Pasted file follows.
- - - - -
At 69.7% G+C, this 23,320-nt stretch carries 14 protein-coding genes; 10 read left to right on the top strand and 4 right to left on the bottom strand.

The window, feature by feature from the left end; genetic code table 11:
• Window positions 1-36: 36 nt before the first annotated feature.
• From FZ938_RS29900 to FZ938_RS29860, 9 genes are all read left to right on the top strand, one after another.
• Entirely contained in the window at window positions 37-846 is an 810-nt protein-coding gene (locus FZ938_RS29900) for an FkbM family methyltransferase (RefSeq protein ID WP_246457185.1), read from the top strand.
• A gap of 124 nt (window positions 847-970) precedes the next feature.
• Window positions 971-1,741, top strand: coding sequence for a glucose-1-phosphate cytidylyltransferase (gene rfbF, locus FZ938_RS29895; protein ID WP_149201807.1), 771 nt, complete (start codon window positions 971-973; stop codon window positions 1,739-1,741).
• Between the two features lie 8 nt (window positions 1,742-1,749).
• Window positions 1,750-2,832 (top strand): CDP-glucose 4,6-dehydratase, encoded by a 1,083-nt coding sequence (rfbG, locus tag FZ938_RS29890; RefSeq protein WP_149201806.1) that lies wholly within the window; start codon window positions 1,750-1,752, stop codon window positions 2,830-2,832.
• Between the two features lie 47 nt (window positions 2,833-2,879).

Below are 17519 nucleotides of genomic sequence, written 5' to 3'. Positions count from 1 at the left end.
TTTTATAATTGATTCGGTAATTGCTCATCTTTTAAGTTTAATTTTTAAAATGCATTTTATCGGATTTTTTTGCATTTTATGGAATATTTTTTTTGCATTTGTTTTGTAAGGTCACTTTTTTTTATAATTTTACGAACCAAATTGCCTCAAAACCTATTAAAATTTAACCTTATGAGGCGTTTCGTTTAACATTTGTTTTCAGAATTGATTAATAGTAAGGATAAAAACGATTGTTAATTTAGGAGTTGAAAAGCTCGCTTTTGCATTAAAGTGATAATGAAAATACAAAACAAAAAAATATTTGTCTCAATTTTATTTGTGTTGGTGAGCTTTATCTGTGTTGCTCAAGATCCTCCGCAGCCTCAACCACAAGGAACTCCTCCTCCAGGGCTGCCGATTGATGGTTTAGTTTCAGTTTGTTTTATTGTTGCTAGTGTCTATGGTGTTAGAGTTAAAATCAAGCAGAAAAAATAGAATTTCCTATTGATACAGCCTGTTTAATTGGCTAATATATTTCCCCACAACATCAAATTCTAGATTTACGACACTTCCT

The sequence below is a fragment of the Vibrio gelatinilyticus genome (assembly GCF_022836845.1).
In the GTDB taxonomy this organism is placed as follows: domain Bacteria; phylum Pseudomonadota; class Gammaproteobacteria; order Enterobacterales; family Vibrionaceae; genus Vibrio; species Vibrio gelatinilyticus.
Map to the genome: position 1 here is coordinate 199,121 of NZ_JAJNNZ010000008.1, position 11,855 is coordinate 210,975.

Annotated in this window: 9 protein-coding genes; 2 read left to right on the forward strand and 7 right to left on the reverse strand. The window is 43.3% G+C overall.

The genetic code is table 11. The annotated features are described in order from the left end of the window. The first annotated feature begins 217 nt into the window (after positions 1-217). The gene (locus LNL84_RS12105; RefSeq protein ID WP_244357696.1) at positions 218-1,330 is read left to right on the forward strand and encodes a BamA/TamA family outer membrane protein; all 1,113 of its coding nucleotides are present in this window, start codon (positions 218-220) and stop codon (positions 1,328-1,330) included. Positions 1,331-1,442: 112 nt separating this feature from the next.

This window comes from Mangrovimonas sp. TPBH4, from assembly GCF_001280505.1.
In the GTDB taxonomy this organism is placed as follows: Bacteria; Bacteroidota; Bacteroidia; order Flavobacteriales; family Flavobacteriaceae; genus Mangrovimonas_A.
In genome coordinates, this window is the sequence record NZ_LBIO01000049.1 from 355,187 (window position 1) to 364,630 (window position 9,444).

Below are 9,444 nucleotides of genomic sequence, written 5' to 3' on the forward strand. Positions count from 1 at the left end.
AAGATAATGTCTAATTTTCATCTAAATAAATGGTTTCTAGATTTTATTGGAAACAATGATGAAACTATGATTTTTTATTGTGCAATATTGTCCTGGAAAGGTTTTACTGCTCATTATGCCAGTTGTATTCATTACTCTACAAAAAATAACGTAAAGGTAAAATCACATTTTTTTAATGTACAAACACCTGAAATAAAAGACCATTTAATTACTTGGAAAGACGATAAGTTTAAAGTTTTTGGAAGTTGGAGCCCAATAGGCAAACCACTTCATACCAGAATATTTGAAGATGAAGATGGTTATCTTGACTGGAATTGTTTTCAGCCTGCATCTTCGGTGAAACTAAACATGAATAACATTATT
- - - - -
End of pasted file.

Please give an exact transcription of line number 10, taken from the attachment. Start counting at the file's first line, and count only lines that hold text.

• Between the two features lie 47 nt (window positions 2,833-2,879).